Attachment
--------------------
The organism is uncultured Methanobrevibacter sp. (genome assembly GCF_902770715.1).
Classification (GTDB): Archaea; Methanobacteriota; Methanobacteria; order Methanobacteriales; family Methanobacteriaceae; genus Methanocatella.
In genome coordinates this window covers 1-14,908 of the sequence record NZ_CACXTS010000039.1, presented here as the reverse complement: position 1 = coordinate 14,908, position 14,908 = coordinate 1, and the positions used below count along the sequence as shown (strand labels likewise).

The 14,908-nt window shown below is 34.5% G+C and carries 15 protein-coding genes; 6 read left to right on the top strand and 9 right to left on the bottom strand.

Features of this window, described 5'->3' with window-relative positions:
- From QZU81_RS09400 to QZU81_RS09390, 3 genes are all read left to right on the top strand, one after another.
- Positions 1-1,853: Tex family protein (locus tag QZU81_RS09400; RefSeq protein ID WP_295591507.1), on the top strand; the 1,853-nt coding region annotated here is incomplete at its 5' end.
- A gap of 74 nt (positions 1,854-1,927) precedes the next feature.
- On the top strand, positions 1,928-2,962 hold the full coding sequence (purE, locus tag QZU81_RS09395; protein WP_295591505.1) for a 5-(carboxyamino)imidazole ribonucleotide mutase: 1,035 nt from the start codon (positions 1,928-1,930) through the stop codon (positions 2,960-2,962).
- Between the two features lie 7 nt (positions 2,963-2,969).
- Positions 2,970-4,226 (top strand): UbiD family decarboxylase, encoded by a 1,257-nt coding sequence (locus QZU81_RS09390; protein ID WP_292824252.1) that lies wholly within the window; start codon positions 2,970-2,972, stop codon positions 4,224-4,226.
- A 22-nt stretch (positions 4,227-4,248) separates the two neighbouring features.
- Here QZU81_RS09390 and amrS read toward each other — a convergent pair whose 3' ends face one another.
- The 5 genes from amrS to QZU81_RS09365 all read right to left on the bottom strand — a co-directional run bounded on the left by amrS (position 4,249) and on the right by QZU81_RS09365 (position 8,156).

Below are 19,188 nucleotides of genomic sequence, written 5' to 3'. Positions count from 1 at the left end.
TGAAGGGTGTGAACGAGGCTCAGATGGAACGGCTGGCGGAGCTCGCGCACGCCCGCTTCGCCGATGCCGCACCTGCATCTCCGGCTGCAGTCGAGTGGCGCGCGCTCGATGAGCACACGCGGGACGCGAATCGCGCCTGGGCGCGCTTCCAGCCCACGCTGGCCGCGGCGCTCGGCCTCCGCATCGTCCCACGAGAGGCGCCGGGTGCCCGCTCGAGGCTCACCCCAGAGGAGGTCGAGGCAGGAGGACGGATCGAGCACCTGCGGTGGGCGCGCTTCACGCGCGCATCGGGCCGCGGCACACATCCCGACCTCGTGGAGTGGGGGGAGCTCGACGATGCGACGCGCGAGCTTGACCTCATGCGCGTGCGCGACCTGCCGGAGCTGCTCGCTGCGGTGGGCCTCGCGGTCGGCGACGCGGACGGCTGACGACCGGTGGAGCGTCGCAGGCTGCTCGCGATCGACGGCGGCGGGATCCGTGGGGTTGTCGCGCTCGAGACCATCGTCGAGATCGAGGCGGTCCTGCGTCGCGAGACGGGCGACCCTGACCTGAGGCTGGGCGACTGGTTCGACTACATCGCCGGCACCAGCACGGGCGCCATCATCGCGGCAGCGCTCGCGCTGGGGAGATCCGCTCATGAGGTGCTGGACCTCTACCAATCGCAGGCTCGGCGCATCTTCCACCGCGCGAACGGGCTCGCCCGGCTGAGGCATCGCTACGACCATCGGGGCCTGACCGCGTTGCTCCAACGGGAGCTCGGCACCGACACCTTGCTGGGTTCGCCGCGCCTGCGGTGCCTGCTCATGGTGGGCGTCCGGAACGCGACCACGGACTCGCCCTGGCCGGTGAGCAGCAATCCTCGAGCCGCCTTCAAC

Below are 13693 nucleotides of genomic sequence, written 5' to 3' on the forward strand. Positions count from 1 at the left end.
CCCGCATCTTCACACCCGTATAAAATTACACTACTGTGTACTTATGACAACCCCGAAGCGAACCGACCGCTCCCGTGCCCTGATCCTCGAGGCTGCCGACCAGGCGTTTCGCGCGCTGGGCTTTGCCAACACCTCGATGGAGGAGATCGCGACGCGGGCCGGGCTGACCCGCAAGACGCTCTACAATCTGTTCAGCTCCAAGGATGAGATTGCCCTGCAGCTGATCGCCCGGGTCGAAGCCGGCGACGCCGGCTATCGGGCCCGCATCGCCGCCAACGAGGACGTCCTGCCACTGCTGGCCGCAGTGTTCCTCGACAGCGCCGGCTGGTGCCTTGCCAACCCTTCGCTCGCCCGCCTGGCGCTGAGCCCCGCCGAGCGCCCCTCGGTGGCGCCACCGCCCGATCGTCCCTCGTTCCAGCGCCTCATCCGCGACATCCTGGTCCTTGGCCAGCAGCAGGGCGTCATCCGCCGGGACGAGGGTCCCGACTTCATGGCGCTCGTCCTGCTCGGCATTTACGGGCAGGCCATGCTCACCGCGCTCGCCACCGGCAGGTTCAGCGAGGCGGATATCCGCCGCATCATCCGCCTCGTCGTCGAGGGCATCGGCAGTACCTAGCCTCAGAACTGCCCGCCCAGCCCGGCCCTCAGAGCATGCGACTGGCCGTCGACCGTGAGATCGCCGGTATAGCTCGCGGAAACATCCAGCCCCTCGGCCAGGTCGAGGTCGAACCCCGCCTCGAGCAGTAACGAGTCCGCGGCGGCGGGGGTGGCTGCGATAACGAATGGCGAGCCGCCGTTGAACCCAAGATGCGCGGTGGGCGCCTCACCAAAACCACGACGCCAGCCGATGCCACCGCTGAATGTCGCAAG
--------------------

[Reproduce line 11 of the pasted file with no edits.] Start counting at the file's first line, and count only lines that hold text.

- Positions 2,970-4,226 (top strand): UbiD family decarboxylase, encoded by a 1,257-nt coding sequence (locus QZU81_RS09390; protein ID WP_292824252.1) that lies wholly within the window; start codon positions 2,970-2,972, stop codon positions 4,224-4,226.